Some time afterwards there was a discussion programme, among other television programmes, about Vietnam, and the producer of this programme, or those who were responsible for it, chose an hon. Member from the other side of the House to participate in it, and chose my hon. Friend the Member for Penistone (Mr. Mendelson). The programme was arranged a little while before it was due to go on the air. The Leader of the House got in touch with the television people and said, This will not do. We cannot have this. You have got to put in somebody else who will be closer to the Government line"—than the hon. Member for Penistone. On this occasion those responsible for this programme exhibited a bit more spirit than on some of the other occasions, because they said, "No. Certaintly not. To turn the programme from a bipartite to a tripartite one, with one against two, will spoil the programme." This was quite a good judgment—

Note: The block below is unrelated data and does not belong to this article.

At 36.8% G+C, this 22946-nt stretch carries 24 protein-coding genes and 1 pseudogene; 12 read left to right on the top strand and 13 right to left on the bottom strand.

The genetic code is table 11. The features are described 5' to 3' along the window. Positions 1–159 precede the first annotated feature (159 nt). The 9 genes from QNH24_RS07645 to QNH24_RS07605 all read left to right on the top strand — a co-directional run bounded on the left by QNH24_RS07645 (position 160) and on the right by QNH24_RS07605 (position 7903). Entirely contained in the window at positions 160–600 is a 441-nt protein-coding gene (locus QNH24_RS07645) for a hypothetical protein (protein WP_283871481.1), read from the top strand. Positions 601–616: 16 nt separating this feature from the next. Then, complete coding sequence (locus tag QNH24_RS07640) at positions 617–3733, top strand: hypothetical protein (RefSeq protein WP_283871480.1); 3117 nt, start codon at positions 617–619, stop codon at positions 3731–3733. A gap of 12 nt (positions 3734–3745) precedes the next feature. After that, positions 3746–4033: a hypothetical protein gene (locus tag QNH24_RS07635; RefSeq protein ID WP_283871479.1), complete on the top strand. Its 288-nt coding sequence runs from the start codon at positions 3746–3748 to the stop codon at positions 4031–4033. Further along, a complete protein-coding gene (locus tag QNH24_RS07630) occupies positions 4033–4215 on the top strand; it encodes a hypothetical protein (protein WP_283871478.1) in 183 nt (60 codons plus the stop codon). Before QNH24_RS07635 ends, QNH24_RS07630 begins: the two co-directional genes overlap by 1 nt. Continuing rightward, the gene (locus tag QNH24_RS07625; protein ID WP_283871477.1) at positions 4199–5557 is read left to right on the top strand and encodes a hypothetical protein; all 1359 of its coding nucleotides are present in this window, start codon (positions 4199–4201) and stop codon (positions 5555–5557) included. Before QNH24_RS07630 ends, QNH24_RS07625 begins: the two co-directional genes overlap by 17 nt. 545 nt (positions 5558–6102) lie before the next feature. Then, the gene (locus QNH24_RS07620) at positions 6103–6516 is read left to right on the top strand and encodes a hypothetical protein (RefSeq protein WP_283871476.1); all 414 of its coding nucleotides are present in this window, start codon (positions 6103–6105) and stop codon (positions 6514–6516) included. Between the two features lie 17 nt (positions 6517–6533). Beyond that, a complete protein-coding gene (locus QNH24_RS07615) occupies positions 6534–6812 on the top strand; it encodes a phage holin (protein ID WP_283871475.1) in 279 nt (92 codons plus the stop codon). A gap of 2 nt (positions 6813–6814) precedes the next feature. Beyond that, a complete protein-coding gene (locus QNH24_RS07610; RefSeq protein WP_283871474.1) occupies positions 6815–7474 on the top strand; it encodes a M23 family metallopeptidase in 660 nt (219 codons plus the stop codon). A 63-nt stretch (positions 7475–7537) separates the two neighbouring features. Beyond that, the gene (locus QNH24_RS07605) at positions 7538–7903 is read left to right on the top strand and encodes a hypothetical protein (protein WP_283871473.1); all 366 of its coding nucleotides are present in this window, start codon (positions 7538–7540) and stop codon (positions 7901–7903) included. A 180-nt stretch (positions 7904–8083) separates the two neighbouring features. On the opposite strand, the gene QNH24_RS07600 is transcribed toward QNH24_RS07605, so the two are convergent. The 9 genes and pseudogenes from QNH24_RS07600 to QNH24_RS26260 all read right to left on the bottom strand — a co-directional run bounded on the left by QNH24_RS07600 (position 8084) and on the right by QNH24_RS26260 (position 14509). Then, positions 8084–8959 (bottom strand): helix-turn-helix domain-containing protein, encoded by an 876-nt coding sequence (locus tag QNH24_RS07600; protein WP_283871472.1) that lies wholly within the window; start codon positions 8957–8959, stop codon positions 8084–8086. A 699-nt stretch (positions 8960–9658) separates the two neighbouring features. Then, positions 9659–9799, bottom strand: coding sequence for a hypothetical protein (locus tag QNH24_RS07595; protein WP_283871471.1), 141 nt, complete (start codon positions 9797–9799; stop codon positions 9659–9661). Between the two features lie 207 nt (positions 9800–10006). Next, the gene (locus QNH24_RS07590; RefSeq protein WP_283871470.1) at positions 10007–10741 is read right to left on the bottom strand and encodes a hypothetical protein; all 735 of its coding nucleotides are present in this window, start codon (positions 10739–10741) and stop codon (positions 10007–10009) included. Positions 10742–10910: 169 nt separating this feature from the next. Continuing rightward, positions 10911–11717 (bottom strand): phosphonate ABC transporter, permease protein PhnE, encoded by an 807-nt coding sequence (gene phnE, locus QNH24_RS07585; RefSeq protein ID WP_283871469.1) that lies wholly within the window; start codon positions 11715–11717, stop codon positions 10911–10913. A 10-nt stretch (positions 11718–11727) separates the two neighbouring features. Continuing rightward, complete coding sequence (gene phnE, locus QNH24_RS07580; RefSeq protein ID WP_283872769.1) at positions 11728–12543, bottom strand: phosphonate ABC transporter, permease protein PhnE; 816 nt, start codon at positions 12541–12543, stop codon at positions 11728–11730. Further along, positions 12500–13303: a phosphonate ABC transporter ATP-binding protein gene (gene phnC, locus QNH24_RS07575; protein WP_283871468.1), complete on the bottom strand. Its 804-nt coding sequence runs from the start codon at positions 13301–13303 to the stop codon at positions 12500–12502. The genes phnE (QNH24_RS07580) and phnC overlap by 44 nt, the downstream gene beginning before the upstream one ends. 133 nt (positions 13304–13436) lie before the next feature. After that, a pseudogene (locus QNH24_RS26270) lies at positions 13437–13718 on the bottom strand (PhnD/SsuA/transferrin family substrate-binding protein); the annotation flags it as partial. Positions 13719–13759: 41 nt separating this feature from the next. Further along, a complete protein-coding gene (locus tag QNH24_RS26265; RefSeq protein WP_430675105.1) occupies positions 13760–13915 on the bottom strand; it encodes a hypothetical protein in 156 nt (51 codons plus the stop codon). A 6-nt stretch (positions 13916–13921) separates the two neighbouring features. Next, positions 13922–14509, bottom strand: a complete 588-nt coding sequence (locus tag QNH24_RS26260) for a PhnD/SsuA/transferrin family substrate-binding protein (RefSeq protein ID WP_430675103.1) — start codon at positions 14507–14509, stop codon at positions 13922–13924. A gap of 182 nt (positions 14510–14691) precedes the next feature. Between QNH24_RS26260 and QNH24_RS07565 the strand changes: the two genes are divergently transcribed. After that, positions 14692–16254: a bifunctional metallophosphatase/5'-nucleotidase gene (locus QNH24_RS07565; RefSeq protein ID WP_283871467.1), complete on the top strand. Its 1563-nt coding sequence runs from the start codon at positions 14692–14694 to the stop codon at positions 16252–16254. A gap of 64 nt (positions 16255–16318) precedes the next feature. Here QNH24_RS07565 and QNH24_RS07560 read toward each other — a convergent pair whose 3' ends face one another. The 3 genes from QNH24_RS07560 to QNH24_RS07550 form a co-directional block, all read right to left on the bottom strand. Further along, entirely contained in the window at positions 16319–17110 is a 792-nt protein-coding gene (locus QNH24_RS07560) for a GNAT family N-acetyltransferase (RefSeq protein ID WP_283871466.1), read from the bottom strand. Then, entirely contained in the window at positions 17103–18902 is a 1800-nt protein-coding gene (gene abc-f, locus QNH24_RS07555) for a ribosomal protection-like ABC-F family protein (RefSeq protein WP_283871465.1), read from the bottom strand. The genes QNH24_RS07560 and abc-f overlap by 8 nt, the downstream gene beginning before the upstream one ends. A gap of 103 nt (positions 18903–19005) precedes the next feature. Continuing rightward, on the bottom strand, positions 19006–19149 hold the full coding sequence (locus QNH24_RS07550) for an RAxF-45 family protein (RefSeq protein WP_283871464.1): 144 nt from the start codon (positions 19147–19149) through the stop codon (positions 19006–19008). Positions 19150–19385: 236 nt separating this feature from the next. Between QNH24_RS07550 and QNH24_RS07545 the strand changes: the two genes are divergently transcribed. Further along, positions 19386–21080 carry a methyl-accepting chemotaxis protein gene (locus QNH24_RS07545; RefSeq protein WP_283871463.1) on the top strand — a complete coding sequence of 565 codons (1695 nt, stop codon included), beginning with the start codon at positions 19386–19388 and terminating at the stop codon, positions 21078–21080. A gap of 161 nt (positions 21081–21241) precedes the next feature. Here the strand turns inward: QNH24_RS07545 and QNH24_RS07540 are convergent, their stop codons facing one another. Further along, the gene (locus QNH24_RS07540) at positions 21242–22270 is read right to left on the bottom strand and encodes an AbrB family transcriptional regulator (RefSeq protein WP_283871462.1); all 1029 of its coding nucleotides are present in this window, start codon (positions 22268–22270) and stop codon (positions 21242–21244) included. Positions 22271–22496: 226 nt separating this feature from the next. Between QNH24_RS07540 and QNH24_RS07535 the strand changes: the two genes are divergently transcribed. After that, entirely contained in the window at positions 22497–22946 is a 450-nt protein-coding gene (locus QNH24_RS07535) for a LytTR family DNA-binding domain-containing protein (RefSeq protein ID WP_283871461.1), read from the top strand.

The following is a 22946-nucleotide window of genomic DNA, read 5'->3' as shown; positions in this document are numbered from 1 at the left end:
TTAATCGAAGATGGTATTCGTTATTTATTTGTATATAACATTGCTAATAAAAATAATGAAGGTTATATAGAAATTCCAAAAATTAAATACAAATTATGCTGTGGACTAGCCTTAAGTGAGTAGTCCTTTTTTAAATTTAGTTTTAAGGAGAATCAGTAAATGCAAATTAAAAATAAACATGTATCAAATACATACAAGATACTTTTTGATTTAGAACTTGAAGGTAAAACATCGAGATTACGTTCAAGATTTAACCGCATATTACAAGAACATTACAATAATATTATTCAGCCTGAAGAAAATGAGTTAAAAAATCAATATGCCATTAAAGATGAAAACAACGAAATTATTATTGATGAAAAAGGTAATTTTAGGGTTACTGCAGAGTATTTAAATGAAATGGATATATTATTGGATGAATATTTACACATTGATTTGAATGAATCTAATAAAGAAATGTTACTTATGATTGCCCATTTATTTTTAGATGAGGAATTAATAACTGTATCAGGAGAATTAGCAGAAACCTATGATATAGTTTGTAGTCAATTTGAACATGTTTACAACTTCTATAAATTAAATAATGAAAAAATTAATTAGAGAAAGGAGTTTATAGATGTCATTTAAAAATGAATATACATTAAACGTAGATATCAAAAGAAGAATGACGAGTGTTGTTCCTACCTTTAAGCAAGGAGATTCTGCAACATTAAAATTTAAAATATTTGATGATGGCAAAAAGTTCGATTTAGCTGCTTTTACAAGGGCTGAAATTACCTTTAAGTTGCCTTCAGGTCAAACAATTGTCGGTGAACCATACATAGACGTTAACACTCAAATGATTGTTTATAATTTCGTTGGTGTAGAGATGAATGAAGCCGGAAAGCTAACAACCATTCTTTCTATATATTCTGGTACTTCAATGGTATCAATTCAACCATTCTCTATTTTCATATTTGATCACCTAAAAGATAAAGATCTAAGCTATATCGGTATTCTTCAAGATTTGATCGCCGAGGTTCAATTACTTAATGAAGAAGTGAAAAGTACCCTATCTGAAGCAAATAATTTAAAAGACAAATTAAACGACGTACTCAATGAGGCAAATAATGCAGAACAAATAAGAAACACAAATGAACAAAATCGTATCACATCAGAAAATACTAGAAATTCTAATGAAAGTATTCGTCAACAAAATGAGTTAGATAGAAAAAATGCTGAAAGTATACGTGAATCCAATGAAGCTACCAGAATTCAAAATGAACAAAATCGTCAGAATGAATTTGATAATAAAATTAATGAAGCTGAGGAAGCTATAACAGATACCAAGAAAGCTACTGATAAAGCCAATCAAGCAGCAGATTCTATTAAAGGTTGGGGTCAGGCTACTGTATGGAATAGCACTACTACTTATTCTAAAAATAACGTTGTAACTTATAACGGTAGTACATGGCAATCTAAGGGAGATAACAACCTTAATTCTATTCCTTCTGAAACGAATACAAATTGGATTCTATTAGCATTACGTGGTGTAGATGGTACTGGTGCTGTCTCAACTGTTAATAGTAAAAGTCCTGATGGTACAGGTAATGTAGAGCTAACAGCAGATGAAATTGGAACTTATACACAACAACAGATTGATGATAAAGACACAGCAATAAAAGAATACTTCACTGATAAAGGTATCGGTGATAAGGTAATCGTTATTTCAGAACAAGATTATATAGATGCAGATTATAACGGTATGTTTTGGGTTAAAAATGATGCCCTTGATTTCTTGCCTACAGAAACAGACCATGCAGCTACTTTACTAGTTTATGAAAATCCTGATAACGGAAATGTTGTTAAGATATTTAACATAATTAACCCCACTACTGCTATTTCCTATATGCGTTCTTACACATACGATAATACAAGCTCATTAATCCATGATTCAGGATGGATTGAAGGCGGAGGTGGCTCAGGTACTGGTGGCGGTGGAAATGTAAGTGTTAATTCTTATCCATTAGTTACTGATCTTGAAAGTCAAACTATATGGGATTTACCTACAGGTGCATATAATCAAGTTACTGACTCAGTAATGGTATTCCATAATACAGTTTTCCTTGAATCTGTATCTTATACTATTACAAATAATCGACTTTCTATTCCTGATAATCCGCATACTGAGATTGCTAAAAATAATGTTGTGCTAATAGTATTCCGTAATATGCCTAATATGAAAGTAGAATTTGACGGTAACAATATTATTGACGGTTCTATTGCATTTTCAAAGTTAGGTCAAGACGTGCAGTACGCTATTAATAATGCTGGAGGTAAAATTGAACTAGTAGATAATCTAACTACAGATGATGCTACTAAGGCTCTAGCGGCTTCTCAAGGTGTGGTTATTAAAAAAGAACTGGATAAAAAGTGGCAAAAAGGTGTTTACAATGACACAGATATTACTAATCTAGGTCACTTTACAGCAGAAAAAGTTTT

It being Ten o'clock, the Motion for the adjournment of the House lapsed, without Question put.

Motion made, and Question proposed, That this House do now adjourn.—[Mr. McBride.]

Mr. Mikardo

The persons responsible for the programme said, "Rather than do this, we will abandon the programme altogether", and they did abandon it. This, of course, resulted in my hon. Friend and the hon. Gentleman opposite being silenced, but at least it was a less craven retraction—indeed, it was no retraction at all—than putting in people at the dictation of Her Majesty's Government.

A little while after that, there was a programme about nuclear disarmament. Again, one of the television companies thought that it would be a good idea—it was to come on a day when we had a debate in the House initiated by a Motion moved by the hon. Member for Banbury (Mr. Marten)—to have the matter discussed on its television service. The television company asked the hon. Member for Banbury and me to come and speak on the programme. We both went along, but, to our great surprise, without any forewarning at all, we found when we got there that someone else had been interpolated, and this had been done on the intervention of the Chief Whip. In the previous case I have instanced, it was done on the intervention of the Leader of the House, and this time it was the Chief Whip who had intervened in order to dictate to the producer who should and should not be on the programme. The programme on this occasion turned out to be a mess, because one cannot muck up a programme in that way at the last minute.